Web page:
Over 30 years ago black British playwright, Winsome Pinnock penned LEAVING TAKING, a beautiful heart wrenching play based on a Jamaican family in Deptford, south east London. This year the Bush Theatre with director Madana Younis (THE ROYALE) and a fresh new cast revive this classic award-winning play.
All I can say is that it is beautiful, relevant and a must watch. Please go and see it!
The play is set around a mother and her two teenage daughters, one on her way to university and the other losing her way to anywhere.
Enid (Sarah Niles) takes her daughters to the local ‘Obeah’ woman, Mai (Adjoah Andoh) for some traditional Caribbean soul healing and answers to questions that she just can’t speak out loud. Secrets and pain are spilled, misunderstandings of the past and confusion on the future unfold and there’s no turning back for all of these women as they navigate the frictions between their old home country of Jamaica and their new home country of England.
This play explores the themes of family, culture and belonging so vividly and emotionally I was deeply moved and connected with the play in a way I haven’t felt in a long time. Honestly it felt like watching my own family’s story with the hard working mother who often keeps secrets from the past and never fully reveals what life was like when she was young.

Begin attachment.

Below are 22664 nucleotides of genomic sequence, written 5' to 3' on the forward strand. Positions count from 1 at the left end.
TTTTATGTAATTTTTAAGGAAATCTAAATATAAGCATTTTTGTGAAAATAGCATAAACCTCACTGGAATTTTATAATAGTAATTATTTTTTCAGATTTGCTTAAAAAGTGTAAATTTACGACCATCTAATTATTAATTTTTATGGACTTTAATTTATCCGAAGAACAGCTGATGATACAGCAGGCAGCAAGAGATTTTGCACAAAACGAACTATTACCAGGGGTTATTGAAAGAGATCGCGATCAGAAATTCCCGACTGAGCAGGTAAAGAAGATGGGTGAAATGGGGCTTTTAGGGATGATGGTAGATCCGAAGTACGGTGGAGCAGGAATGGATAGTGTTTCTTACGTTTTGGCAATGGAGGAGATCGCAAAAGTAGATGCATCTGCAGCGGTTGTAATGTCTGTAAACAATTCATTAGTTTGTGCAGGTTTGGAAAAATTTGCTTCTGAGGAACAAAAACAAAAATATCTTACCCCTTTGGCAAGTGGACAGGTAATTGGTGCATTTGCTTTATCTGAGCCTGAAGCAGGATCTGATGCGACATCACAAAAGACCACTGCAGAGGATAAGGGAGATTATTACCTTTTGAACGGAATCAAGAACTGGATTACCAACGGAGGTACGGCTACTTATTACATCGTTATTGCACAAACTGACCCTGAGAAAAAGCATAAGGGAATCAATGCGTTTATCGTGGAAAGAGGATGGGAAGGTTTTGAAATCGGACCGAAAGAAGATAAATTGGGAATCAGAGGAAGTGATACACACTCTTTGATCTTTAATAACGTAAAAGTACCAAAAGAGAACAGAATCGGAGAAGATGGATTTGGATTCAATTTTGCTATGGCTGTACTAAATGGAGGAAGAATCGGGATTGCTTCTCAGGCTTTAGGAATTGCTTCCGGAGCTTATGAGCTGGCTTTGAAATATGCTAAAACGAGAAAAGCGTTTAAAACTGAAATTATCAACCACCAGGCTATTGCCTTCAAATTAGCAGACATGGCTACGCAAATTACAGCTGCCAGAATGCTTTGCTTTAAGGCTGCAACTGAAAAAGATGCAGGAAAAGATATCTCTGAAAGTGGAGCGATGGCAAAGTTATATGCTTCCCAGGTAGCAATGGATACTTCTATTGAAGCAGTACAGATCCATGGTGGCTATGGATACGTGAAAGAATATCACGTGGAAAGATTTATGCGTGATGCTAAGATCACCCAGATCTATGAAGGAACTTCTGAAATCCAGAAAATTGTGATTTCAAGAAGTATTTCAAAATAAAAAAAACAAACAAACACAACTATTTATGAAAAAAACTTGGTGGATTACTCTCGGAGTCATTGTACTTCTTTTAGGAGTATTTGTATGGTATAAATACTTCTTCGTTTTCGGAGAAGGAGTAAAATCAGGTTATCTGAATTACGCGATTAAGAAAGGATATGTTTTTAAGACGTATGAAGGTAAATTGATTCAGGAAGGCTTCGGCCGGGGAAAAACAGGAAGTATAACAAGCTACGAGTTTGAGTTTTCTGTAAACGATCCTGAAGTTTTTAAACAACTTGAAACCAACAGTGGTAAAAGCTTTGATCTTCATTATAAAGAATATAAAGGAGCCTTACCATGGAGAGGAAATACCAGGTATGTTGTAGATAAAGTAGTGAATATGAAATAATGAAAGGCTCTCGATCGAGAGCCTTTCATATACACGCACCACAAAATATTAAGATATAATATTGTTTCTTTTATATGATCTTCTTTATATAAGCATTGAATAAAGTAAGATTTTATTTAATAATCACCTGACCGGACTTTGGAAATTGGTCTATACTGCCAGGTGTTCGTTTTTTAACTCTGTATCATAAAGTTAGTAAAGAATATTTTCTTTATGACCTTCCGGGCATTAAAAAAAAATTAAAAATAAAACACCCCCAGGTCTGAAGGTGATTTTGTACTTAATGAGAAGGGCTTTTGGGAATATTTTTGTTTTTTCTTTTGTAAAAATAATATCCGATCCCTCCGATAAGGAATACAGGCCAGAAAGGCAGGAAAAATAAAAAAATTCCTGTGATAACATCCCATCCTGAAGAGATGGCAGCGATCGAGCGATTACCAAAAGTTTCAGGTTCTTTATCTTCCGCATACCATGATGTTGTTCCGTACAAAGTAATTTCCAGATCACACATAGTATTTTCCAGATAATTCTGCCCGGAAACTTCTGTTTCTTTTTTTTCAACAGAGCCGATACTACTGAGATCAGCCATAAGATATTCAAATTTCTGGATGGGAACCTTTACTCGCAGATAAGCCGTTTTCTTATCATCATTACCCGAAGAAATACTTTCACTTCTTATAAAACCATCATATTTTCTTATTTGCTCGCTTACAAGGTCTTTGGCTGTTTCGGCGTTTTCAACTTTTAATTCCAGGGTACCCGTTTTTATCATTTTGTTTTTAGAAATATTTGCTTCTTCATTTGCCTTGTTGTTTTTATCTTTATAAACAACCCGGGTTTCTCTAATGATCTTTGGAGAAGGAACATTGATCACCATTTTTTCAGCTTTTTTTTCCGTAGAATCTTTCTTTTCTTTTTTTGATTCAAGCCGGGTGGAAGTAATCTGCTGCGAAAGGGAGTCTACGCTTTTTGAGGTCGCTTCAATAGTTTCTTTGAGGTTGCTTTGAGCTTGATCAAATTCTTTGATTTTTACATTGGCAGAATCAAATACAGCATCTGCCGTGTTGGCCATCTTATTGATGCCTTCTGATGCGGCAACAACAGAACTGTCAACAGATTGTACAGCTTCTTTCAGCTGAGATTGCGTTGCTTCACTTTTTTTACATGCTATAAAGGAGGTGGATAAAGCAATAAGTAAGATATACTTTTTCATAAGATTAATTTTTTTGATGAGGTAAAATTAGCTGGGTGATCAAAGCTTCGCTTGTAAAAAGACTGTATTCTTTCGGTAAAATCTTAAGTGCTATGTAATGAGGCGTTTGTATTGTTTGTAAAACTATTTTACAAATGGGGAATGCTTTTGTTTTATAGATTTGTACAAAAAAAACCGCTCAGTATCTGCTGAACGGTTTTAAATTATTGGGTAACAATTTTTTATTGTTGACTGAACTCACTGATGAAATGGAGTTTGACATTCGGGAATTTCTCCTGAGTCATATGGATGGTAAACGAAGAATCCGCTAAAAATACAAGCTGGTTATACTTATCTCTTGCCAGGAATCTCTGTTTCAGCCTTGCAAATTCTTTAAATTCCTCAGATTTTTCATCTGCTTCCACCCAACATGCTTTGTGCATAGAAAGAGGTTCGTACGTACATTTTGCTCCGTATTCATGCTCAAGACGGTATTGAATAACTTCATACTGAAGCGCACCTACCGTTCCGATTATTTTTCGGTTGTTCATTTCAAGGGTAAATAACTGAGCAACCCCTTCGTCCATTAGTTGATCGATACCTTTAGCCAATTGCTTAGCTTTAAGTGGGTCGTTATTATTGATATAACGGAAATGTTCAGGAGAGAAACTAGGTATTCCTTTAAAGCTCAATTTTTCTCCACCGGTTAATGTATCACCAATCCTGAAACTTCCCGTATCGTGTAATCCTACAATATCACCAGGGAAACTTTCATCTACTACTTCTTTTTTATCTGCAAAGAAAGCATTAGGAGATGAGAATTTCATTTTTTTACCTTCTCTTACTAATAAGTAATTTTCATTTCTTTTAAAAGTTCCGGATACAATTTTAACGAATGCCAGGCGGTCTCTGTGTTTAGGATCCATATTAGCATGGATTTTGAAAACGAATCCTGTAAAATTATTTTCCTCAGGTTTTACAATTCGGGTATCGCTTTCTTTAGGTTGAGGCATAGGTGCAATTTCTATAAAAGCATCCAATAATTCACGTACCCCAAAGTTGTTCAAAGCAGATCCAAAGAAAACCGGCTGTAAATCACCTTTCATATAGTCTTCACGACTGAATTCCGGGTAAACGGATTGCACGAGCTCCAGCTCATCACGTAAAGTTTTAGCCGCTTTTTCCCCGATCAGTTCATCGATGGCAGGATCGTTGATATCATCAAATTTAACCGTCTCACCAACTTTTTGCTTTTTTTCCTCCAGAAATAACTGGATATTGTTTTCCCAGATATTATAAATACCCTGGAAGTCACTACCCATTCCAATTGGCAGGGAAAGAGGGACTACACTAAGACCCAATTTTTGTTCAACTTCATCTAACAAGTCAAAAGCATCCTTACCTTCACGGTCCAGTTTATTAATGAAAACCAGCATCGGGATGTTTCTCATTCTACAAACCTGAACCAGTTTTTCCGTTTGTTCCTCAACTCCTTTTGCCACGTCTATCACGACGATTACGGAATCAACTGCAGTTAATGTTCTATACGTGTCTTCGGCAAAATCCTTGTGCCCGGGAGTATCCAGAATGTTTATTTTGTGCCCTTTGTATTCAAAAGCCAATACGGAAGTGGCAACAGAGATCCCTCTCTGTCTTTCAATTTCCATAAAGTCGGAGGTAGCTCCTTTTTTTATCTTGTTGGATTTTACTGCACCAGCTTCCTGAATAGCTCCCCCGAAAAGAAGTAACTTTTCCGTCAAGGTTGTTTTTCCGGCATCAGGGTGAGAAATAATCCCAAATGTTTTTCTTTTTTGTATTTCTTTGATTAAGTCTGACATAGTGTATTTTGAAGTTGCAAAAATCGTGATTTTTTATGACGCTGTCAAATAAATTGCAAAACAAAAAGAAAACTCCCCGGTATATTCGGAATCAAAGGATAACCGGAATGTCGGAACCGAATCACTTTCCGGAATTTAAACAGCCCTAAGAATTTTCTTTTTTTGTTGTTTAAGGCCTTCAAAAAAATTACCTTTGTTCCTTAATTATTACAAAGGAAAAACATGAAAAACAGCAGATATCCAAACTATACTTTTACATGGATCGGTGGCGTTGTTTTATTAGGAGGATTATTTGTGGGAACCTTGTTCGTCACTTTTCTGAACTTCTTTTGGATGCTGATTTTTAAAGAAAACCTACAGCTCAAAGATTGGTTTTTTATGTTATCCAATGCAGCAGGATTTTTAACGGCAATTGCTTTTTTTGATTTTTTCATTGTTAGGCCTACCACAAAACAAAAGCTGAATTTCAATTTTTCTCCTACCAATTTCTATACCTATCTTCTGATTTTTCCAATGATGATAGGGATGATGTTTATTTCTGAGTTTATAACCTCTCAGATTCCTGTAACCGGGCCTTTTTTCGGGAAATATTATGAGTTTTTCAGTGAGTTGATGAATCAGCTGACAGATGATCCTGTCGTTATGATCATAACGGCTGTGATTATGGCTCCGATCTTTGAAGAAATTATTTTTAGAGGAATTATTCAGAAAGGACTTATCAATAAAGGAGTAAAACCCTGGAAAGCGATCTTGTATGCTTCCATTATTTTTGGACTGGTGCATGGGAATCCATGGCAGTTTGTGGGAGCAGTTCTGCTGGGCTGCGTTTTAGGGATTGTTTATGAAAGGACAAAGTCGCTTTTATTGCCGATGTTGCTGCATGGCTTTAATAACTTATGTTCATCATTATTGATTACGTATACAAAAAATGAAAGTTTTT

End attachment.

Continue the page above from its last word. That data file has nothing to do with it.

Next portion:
The drunken friendly Uncle Brod with his own pain and secrets played by Wil Johnson who I previously interviewed for Afridiziak, reminded me of so many male relatives that I had known growing up. His vivaciousness and comedic honesty on what it means to be English and Jamaican were bittersweet and sadly still so relevant today in relation to the recent Windrush immigration scandal.
LEAVE TAKING explores the themes of family, culture and belonging so vividly and emotionally I was deeply moved and connected with the play in a way I haven’t felt in a long time.
For the young sisters their challenge is found in trying to find their place in a world where they are constantly “bottom of the pile” but also strangers to their motherland. Where do they belong?
There is so much to say about this play but I don’t want to give it all away. All I can say is that it is beautiful, relevant and a must watch. Please go and see it!